If you haven’t already downloaded our sample letter of resignation, which this can be added to, you can do that here.


How To Prepare For An Exit Interview

It’s generally not as easy as people think to ‘wing’ an interview, and this is especially true of this interview because the topic of why you’ve decided to leave your job can be sensitive. Without preparation, unnecessarily harsh or negative statements could regrettably come out. Or you might forget something important that you wanted to cover.

To avoid this, it’s a good idea to plan in advance what you want to share with the organization and familiarize yourself with commonly asked questions.

I recommend you write a talking point list. Start with the positive. These things can include constructive feedback that might help the company or agency improve their culture or their processes. I don’t recommend just reading this list verbatim in the meeting, but it could be used to refer to during the meeting. It may also help with you select the topics to bring up based on how the meeting goes—and it might remind you how to answer particular questions.

MAGNETIC TIP: Don’t try to wing this interview. Look at this as an opportunity to end your employment on a high note—something you can be remembered for that is positive.

So be prepared for some commonly asked Exit Interview questions such as:

  • Why are you leaving?
  • What could have been done to persuade you to stay?
  • What would you change about your job or the company?
  • Were you happy with the way you were managed?
  • What did you dislike most about your role?
  • Is there anything that would have changed your mind about leaving?
  • Would you recommend this company to a friend?
  • Did you have clear objectives and goals?
  • Did you receive feedback to help improve your performance?
  • How can the company better it’s training and development programs?
  • Would you consider coming back to work here in the future?

How To Participate In An Exit Interview

When handled correctly, an exit interview can provide you with closure and help you move on to your next opportunity. Make sure you are calm and constructive and stick to the facts while also being open and direct in your responses. Doing this will decrease your odds of burning bridges and actually increases your chances of leaving on good terms—even if it didn’t start out that way.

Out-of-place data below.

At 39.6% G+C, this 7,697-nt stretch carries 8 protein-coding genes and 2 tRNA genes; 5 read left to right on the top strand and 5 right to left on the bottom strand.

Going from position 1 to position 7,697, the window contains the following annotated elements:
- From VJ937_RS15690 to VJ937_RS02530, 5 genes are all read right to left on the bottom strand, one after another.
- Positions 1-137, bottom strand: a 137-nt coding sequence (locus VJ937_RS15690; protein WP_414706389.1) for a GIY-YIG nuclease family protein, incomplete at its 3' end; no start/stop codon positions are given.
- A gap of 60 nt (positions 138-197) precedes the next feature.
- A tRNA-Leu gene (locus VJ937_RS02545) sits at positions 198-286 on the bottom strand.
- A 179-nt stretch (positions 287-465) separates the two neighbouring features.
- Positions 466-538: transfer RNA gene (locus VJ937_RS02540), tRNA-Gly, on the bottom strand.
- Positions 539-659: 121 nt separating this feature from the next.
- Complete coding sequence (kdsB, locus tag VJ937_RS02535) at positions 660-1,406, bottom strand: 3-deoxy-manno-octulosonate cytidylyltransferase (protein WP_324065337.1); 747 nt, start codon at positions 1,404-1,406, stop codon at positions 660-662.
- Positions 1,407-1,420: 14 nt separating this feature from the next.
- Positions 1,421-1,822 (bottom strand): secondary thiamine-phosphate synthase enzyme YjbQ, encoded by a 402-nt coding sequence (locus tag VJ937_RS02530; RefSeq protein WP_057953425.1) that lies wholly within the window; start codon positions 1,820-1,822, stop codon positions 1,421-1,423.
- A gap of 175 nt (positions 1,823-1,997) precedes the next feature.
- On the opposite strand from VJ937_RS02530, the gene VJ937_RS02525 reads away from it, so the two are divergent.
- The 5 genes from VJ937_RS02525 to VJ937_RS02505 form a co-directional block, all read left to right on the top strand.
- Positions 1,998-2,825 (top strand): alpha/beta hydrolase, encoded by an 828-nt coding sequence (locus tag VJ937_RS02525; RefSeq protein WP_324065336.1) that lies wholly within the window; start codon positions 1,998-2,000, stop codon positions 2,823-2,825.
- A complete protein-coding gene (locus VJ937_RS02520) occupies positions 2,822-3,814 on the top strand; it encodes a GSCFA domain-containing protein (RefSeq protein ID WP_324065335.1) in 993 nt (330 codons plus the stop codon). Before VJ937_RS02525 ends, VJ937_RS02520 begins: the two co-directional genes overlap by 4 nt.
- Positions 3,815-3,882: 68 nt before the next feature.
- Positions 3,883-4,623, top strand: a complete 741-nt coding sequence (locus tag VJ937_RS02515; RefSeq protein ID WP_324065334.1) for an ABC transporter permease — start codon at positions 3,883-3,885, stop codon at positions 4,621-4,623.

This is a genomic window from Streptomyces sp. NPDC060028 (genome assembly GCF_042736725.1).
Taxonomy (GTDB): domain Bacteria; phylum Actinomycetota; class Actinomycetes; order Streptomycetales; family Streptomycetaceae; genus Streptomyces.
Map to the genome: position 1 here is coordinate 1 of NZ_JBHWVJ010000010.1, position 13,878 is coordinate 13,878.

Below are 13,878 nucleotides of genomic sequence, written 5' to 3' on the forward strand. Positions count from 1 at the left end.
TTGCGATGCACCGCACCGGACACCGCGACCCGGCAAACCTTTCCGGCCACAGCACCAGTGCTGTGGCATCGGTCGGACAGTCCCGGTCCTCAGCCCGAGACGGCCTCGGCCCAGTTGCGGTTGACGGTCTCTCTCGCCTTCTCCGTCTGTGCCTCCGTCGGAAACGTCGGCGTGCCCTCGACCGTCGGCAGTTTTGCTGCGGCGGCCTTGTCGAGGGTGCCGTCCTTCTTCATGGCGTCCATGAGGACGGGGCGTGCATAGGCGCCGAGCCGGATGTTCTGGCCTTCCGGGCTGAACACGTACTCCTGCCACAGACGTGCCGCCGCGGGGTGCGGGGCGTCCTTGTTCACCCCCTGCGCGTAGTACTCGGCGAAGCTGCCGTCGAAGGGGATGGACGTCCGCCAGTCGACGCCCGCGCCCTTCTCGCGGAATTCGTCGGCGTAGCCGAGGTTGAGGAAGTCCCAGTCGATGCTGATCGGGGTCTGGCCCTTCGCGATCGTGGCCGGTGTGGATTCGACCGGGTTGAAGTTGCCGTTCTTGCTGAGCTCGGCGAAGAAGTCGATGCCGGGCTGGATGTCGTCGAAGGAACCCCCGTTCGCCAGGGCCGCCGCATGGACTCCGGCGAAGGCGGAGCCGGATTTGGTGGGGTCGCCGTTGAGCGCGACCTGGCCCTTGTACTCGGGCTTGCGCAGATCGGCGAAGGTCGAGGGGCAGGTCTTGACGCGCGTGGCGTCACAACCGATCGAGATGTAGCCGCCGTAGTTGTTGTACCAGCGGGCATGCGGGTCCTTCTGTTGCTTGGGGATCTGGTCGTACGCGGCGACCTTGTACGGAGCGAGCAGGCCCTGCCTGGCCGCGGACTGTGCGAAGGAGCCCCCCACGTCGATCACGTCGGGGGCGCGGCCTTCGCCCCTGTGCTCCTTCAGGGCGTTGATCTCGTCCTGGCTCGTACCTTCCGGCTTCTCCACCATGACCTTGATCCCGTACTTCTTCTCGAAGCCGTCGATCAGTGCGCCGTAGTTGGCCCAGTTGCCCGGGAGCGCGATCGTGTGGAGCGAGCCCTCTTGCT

If you are asked how you feel about your manager and other leaders, use it as an opportunity to recognize good managers and leaders. You can share what made them great leaders and how they helped you to make good decisions and grow in your role. Try to stay positive while still being authentic!

Likewise, it’s always a good idea to share what you liked most about your job and the company. You should share specific positive feedback about your experience at the organization. What did you like most about your job, your team, and/or the organization? This could include the people you worked with, benefits you were offered, learning and development opportunities, or characteristics of the company culture that you most valued.

MAGNETIC TIP: Be SPECIFIC with positive feedback and be GENERAL with negative feedback!

If you feel like criticism is in order, try to frame it as ‘recommendations for improvement.’ You can identify one or two areas for positive development within the organization. If there are factors that might have kept you from leaving, this would be a great place to share those.

Perhaps you may have appreciated more flexible work options. Or, you may have wanted a culture that is more open to differing viewpoints. Perhaps there was room for better or positive feedback implementation.

In Conclusion…

Regardless of type of feedback you share, I’ve said it before, and I’ll say it again: Stay positive! This is not the time or place to vent. Use this time to show your gratitude for the opportunities you had to grow and to provide feedback for the person who will be succeeding you. Doing this will help ensure that you leave on a positive professional note and maintain relationships that could be valuable in the future. It’s a small world and you just never know when your paths will cross again.

If you need help with your exit strategy, reach out to us at Support@ccCareerSolutions.com.



Camille Roberts